Note: For the purposes of this article and ease of language I will be referring to “forestry technicians” (our official job title) as “wildland firefighters.” I and many of my cohort strongly identify with the latter classification.
I am a federal wildland firefighter experiencing mental health issues. It doesn’t matter who I am, where I work, or what my demographics are because there are many like me. In the middle of my career, neither fresh nor wise, I am facing some tough questions. By explaining my perspective I hope to shed light on this worsening epidemic. Maybe my experience will encourage people to check in on their employees, peers, family or friends in fire. Perhaps with the countless other stories coming out these days policy-makers will listen and start to adjust their tactics.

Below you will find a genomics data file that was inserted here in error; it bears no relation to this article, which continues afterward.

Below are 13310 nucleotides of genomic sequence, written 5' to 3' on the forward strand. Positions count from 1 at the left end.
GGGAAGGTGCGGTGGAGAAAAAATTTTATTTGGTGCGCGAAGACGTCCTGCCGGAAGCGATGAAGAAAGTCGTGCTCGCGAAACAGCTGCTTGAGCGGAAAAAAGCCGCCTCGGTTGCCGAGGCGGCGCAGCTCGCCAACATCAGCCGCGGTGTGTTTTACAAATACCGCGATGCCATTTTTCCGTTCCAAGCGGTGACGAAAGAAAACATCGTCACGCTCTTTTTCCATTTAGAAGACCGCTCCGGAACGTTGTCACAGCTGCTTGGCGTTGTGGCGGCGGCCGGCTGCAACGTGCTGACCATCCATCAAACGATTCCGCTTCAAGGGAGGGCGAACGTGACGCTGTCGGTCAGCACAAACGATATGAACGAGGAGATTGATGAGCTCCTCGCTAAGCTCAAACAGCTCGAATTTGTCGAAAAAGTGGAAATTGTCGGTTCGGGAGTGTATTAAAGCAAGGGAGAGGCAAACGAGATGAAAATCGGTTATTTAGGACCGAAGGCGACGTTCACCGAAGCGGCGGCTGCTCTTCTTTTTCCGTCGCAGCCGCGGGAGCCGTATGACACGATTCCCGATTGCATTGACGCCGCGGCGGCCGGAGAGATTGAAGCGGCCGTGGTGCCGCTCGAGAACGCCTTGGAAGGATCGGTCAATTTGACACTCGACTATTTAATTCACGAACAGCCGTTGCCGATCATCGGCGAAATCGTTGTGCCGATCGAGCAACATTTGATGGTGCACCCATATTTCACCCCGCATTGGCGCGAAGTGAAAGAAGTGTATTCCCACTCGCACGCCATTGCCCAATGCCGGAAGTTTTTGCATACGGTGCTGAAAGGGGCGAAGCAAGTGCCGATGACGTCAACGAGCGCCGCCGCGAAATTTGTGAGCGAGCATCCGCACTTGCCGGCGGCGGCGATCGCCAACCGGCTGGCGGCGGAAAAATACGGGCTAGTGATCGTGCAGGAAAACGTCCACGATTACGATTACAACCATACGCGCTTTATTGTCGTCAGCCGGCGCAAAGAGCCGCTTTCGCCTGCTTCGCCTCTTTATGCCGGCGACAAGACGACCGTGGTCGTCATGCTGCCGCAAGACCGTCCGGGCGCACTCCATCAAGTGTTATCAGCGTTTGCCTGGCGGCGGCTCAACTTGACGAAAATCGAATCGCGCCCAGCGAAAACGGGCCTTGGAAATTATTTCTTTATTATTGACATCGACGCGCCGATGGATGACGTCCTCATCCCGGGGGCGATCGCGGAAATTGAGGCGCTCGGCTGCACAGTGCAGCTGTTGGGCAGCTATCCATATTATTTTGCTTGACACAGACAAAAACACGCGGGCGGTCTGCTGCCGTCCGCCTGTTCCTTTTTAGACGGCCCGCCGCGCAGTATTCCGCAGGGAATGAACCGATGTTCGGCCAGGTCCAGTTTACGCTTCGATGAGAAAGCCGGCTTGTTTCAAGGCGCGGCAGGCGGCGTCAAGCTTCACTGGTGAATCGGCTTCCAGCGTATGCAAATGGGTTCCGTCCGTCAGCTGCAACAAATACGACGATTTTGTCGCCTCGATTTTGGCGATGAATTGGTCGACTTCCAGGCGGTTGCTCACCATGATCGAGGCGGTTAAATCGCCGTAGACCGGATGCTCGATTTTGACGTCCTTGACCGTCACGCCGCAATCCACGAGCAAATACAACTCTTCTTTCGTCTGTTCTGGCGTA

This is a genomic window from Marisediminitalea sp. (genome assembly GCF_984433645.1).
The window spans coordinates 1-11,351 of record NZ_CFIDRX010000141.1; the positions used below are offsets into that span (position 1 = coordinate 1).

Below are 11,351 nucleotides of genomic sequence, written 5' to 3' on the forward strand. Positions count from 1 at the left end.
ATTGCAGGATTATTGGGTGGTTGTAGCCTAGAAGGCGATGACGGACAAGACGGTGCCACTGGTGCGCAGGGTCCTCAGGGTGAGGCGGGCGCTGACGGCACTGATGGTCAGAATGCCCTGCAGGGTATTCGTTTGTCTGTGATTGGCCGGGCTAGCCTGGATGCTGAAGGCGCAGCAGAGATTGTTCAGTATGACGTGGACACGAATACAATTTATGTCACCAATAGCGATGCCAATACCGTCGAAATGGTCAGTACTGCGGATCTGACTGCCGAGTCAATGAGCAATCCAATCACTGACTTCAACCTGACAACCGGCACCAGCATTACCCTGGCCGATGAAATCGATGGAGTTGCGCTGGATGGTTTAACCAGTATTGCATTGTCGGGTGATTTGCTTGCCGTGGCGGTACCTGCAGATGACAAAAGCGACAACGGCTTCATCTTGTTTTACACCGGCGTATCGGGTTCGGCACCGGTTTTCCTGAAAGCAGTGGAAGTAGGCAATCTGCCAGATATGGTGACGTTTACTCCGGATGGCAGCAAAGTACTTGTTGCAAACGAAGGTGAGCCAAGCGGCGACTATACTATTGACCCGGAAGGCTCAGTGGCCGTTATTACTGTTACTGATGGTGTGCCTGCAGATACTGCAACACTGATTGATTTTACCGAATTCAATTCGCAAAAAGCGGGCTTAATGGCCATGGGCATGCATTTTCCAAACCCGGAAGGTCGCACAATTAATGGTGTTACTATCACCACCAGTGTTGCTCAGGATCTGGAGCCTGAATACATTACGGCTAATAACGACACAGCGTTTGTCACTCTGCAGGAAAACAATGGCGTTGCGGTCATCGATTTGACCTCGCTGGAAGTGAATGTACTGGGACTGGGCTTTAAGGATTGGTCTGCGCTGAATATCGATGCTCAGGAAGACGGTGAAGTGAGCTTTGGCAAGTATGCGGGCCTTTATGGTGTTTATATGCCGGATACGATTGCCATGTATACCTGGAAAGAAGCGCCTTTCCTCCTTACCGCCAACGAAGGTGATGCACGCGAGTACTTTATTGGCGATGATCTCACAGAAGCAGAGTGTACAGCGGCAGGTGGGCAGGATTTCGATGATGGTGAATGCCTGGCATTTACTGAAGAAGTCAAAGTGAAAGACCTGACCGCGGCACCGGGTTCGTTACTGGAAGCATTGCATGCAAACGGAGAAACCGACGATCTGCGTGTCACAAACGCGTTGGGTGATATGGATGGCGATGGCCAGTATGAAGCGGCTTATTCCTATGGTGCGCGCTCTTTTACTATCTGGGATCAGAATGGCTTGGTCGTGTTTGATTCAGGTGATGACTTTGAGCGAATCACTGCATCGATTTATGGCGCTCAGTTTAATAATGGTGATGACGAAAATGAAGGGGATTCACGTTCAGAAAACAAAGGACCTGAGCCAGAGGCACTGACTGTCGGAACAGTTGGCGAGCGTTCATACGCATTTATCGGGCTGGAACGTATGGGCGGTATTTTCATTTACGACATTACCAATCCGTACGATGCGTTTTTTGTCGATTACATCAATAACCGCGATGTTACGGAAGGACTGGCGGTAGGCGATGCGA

There have been bad fire seasons before; I’ve worked too many hours with unpleasant people, had tyrant bosses, and experienced a smattering of sexual harassment. There was Yarnell. I’ve weathered it all not with grace but with sheer tenacity. Of course I’ve made my share of mistakes, talked back when I should have kept my mouth shut, kept my mouth shut when I should have spoken up, but I consider myself an average federal employee in this regard. I’m good at my job and maintain a high level of passion for it.
In all honesty I’ve struggled with mental health in some form most of my life. I do not believe this invalidates my experience or the responsibility of the agency to recognize its problems. Certainly the all-or-nothing seasonal nature and high levels of true stress don’t help and even augment mental health issues. Lack of commensurate pay and benefits take their toll on morale as well. A global pandemic, amplified racial tensions, and drastic climate change contribute to the daily anxiety of most people whether they are in fire or not. Our issues are not unique but they are perhaps amplified, and with more potential for danger. In any case here I am now, taking leave from a job I mostly love and mostly need to get by.